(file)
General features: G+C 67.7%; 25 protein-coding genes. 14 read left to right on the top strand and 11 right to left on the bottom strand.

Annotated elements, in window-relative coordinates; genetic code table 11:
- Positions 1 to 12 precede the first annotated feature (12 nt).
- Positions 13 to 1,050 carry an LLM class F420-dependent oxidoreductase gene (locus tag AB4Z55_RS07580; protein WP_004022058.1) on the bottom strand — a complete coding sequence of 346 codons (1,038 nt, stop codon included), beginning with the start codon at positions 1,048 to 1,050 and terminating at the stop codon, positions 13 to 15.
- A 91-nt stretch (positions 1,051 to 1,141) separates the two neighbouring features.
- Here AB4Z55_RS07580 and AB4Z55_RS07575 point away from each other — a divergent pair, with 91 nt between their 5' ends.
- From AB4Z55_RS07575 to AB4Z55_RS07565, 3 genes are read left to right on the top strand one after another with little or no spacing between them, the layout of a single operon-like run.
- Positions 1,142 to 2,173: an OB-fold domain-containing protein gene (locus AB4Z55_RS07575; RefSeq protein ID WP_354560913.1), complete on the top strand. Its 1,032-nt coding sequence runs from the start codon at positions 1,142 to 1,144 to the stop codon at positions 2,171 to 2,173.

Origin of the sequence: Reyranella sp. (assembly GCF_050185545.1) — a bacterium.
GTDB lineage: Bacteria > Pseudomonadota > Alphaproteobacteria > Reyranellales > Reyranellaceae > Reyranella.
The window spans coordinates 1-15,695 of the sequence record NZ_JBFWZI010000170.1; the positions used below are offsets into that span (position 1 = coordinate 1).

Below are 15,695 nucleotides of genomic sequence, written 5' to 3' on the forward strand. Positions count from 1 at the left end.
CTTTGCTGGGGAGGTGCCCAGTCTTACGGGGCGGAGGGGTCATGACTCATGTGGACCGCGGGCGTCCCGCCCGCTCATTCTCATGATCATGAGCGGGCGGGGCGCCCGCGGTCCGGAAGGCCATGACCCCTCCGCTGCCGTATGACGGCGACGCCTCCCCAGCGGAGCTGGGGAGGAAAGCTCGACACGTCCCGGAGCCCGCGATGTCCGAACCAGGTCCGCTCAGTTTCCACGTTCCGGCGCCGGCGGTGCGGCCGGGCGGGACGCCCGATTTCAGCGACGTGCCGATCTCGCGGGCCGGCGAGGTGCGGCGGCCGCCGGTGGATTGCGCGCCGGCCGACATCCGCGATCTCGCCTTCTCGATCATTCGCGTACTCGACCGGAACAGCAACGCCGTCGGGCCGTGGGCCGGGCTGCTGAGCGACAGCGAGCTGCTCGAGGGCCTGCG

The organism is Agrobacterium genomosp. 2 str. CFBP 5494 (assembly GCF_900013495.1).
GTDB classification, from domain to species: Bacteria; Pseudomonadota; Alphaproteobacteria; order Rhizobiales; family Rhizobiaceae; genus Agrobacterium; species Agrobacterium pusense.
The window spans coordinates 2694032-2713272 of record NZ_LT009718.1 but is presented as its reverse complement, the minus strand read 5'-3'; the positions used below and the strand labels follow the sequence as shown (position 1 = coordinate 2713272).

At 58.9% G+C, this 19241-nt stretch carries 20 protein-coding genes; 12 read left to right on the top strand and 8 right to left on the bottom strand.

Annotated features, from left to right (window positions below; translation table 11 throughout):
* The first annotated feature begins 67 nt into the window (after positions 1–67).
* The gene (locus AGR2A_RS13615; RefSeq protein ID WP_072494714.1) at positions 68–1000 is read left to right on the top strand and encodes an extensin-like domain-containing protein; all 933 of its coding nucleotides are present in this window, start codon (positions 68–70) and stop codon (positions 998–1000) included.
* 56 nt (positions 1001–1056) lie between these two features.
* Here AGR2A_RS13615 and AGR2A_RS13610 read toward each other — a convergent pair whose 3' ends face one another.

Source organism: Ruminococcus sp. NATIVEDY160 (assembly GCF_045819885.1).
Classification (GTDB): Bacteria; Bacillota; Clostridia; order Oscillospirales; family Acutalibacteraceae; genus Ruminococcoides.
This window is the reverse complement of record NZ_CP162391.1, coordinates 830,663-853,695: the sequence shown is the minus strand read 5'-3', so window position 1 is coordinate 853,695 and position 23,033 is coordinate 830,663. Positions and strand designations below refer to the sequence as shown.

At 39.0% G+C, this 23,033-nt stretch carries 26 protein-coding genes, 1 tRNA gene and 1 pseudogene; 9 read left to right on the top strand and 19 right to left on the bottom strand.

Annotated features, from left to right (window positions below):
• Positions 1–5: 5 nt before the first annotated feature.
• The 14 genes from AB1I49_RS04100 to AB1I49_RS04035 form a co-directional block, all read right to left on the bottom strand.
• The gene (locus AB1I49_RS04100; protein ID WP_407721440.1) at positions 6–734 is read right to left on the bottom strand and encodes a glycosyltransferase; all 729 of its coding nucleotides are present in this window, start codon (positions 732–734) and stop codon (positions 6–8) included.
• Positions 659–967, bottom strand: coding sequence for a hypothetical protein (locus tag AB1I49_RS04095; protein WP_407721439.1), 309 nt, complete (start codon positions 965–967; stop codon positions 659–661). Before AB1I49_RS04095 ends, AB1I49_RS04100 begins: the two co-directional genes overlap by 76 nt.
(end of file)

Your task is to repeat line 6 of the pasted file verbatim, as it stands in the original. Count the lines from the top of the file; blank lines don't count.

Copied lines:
- Here AB4Z55_RS07580 and AB4Z55_RS07575 point away from each other — a divergent pair, with 91 nt between their 5' ends.